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Flexible Operation of Water Networks Enabling Response Services (FLOWERS)

Funding mechanismNetwork Innovation Allowance (NIA)
DurationJan 2022 - Mar 2023
Estimated expenditure£288k
Research areaFlexibility and Commercial Evolution
  • May 2022

    This month has focused on preparation and initial analysis of data for mapping the flexibility capacity across South West Water, development of the methodolo…


Assess the technical and legal feasibility of embedding flexibility on water networks within the latency of their internal pumping operational processes.
Quantify and map water latency flexibility capacity to understand the alignment between availability and network constraint zones.
Determine the commercial arrangements necessary to procure flexibility capacity within water network processes.
Understand the technical and operational requirements of the system that would trigger latency flexibility.


Water networks are one of the largest demands for electrical power supplied on distribution networks, estimated at 1TWh across WPD’s four licence areas. However, Water and Sewerage Supply licence holders only deliver limited flexibility capacity to distribution networks to manage their electrical demand.

Water network operational processes are dictated by water supply and demand needs and do not align with electricity network requirements. As such, there is unexplored potential to embed capacity within these processes to flexibly shift the electricity demand of water pumps to relieve constraints on distribution network for both demand and generation connections. However, neither the technical and operational requirements to deliver this kind of flexibility, nor the forecasting or commercial arrangements necessary for procuring it, are well understood.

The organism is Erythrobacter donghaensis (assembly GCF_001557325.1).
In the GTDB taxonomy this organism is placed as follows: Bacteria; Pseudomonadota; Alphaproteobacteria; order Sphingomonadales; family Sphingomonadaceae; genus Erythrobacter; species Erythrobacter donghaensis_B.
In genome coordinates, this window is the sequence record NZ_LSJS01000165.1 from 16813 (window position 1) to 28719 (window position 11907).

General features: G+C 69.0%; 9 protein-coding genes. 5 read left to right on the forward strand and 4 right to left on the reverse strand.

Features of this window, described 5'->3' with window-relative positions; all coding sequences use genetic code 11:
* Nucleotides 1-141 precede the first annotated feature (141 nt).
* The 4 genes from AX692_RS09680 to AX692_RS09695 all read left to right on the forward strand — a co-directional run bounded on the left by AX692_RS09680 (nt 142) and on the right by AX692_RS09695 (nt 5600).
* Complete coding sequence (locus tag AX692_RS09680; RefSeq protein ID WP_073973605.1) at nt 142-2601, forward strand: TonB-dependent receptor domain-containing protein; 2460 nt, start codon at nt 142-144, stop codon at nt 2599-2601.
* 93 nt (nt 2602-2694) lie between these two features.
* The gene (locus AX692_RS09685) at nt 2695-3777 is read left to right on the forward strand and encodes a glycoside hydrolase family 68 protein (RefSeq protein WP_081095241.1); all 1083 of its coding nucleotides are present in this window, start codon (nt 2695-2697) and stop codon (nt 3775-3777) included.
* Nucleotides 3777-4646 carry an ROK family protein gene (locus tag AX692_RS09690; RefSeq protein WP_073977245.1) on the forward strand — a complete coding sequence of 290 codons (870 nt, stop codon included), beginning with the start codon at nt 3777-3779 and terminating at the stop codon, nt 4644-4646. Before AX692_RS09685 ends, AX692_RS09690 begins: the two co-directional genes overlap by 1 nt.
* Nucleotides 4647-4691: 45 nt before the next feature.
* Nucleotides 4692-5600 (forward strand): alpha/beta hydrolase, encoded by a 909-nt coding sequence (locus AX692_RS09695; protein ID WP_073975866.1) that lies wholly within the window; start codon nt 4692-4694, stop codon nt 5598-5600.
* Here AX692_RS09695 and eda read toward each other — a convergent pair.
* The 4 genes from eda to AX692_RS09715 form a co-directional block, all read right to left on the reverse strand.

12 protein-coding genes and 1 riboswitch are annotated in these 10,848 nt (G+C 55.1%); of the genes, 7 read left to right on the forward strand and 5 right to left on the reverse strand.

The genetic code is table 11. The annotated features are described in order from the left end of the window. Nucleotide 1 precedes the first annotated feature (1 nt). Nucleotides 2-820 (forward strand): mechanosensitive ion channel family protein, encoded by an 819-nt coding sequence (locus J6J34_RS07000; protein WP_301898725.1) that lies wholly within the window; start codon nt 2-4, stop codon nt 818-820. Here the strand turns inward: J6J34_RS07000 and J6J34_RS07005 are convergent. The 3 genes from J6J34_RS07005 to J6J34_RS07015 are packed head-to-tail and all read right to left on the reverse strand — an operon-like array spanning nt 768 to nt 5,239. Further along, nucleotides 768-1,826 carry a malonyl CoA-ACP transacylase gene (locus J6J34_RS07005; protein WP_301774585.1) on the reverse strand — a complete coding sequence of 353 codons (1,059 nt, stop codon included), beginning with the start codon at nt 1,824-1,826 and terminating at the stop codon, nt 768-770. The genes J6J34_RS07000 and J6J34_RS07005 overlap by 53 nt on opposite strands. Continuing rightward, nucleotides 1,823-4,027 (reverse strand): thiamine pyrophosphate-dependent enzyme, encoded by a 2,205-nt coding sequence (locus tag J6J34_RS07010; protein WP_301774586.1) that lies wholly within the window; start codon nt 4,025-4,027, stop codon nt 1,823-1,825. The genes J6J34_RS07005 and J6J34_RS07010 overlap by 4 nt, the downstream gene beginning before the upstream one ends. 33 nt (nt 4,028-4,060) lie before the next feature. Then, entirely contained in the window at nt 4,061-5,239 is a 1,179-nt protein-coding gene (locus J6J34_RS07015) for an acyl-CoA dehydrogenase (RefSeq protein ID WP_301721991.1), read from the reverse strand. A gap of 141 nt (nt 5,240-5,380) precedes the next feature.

This project will analyse the potential for water networks to deliver flexibility to distribution networks by embedding capacity within the operational processes which manage the inherent time difference (latency) between when water is pumped and stored for Drinking Water and Waste Water functions. It will assess the technical, operational and commercial requirements for extracting latency flexibility from water networks. This work will take place in partnership with South Wester Water (SWW), and consist of 6 work packages:
LFA1. Feasibility of latency flexibility
This work package will explore methods of delivering latency flexibility and analyse the feasibility of implementing it on SWW’s system. A series of workshops will be held with SWW data and process engineers to identify SWW flexible assets and processes to map against WPD constraint requirements.
LFA2. Regulatory feasibility and development of commercial and regulatory relationships 
This work package will define the regulatory compliance and commercial viability requirements for creation of a latency flexibility product which can be embedded within the 1st tier of flexibility to be accessed by electricity network control rooms. WPD and SWW legal teams will be engaged to assess the legal feasibility of creating the latency flexibility product.
LFA3. Mapping and case study selection
This work package will create and implement a methodology to quantify and map the capacity for latency flexibility from LFA1 onto SWW’s networks and WPD’s constraint map to identify areas of greatest potential benefit. From this a shortlist of potential case study areas will be produced, from which one will be selected.
LFA4. Technical and operational system specification